In addition to design, selecting equipment such as metering and mixing machines, clamping units and injection moulding machines determines not only the design of moulds but also the production process. Important parameters here include:
• number of cavities;
• changeable inserts to cover variants;
• location & design of gate systems;
• design of de-airing;
• layout of material overflows;
• use of vacuum;
• layout of mould heating;
• de-moulding concept of vulcanized articles;
• surface properties inside the cavities.
An injection moulding process should be selected for producing HV stress cones with shot volumes below 10 litres. An LSR with good mechanical properties, high tensile strength and high tear strength is the best raw material. Generally, such types have comparatively high viscosity but this is not a problem when using an injection moulding machine, which also ensures stable conditions from one shot to the next. The following requirements must be fulfilled and indeed are typically met:
• production of some thousands of pieces/year;
• flexible but also economic production of small to large lot sizes;
• coverage of all variants;
• minimal number of tools;
• largely rework-free components & stress cones;
• no use of adhesion promoters;
• semi-automatic manufacturing processes.
Moulds for conductive deflectors of stress cones are designed as four cavity tools. Interchangeable cavity-inserts allow flexible placement as needed. Also, stress cone moulds are designed as two cavity tools. The deflectors are inserted by hand. Dosing of the injection cylinder, injection into the moulds, temperature monitoring, vulcanization time and opening movements of the moulds with extensive de-moulding of the parts are all controlled by the injection moulding machine.
The operator only needs to remove completed stress cones from the mould, clean the cavities, insert new deflectors and re-start the semi-automated process. Use of multi-cavity tools results in shorter curing times per moulded part. As discussed, selecting different LSR materials ensures perfect adhesion of the insulating body onto the semi-conductive deflectors without need for an adhesion promoter. The overall result is an economical production process.
In the case of HV stress cones and joint bodies, volume of insulation becomes more important in determining optimal production process. Since volume of the insulation body grows considerably with increasing nominal voltage, vulcanization time also increases greatly. Based on experience, production of HV joint bodies with nominal voltage of 110 kV or Photo: courtesy of HIGHVOLT Prüftechnik.higher is no longer economical on a large injection moulding machine. Rather, for larger insulation bodies (i.e. volume > 10 litres), a different production process should be used. The design principle of a mould for HV joint bodies is shown in Fig. 5. The mould parting surfaces are located outside the electrically stressed areas of the joint body. Alignment of the mould can be horizontal or vertical during the filling operation and subsequent vulcanization. A tilted position of the mould, which allows for improved de-airing, is achieved during filling.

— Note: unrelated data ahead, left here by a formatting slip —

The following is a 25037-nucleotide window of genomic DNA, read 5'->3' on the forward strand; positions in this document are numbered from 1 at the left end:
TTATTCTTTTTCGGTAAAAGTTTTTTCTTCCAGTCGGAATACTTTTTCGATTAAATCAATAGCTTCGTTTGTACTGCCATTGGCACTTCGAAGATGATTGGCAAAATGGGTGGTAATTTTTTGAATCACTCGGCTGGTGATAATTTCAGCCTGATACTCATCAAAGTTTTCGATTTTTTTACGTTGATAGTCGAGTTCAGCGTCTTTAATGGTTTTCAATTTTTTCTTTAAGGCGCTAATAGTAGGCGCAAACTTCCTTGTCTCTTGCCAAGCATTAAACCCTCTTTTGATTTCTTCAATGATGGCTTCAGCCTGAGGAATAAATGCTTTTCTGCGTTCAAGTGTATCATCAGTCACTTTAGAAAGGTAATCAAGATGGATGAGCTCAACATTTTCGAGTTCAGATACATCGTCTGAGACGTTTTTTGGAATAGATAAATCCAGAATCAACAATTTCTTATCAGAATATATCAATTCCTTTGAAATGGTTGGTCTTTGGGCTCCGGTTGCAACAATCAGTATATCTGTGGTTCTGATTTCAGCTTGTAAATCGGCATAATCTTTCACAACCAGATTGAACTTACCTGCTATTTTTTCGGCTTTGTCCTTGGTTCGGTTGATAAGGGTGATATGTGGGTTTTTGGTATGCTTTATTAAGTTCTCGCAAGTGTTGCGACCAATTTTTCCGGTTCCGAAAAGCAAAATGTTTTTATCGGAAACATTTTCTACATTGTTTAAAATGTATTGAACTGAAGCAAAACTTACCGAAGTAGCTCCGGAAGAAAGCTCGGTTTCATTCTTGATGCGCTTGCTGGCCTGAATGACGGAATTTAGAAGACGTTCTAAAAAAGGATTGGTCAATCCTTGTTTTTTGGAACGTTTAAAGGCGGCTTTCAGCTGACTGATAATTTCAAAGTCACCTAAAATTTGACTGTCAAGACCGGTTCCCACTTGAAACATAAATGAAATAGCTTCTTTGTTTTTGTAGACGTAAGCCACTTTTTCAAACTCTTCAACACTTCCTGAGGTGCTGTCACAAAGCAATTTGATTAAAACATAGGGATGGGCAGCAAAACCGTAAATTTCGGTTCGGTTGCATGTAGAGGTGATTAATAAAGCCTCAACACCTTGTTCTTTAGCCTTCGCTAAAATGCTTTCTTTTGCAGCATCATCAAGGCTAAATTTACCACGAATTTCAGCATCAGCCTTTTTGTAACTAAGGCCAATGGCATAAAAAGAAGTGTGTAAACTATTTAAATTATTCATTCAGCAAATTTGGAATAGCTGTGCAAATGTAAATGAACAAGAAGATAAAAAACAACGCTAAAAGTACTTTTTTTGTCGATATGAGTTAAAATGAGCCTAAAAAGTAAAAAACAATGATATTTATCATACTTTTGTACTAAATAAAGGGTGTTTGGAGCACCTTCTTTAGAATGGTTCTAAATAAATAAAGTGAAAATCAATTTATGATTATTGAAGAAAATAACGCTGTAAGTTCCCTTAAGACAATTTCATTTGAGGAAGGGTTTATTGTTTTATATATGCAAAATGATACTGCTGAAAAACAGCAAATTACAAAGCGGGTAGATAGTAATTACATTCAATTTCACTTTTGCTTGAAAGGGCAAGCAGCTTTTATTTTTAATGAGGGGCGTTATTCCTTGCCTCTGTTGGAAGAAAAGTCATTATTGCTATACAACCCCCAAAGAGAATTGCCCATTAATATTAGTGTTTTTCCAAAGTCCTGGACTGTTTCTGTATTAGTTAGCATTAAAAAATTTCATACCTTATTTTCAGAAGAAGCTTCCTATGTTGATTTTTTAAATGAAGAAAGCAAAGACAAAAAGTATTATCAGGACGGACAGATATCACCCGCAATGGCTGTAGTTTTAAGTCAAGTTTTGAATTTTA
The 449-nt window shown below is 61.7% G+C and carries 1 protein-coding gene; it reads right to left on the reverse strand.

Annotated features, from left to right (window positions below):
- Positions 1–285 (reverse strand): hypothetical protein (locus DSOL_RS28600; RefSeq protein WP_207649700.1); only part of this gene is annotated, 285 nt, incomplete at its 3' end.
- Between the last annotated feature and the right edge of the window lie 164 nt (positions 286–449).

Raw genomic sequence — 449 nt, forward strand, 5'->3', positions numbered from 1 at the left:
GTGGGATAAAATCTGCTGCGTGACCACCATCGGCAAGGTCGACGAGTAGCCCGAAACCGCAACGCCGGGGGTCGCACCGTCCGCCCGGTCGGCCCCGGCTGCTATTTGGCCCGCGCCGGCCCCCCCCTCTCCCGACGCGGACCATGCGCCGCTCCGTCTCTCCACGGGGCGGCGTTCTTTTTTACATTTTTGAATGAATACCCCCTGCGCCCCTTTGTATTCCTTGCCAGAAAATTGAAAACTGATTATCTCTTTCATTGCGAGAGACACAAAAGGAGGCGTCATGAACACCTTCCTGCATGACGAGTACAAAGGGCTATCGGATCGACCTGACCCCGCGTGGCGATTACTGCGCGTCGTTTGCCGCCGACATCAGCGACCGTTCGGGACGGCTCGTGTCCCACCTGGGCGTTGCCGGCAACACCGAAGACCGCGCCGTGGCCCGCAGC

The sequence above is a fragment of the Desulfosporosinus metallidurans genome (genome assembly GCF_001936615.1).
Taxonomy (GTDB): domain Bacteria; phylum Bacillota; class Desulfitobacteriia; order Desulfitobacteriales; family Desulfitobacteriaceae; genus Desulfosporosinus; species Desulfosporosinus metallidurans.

The mould is installed in a hydraulic clamping machine. This allows easy opening and closing of the mould for inserting deflectors and de-moulding of the finished joint bodies. Moreover, the clamping machine prevents risk that high internal pressures during vulcanization will open the mould. To fill the mould, a twin-type dosing and mixing machine is used so that constant supply of material is guaranteed.
A hot water heater is used for the main heating of the mould. By simultaneously also using a chiller, the mould can be heated or cooled rapidly. As such, a complex temperature profile can be run, if required, during mould filling and vulcanization. In spite of this, vulcanization times are still relatively long due to high insulation wall thicknesses. Shortening curing times can be achieved using a pre-heater (e.g. AVT). Here, the already mixed LSR is heated to an increased temperature of ΔT ~ 50K before entering the mould. A reduction in vulcanization time of from 30 to 50% can be achieved this way but it then also becomes necessary to select LSRtypes with sufficiently low viscosity to minimize pressure loss. This process for production of large-volume joint bodies can also be largely automated such that only minimum manual work is needed. However, operation of the more complex system requires trained staff.
IEC 62067 and also other standards require carrying out a routine test on each length of cable as well as on the main insulation of all pre-fabricated accessories. This consists of an AC partial discharge test and an AC voltage test, ranging from 318 kV at 245 kV Um to e.g. 440 kV at 420 kV Um. Depending on rated voltage, such testing will take 30 or 60 minutes.
Voltage Source & Layout
Based on available floor space, the voltage source can be designed as a normal oil-insulated transformer with a high voltage bushing for the secondary. An enclosed high voltage test bay is then used to contain the transformer and all the rest of the set-up. Connections of the components can be air-insulated but, considering the high test voltages for accessories of 245 kV Um and above, safety clearances become large and a considerable area is needed. In operation, strict access restrictions have to be applied. In addition, the test bay should be shielded for higher sensitivity in measuring partial discharges.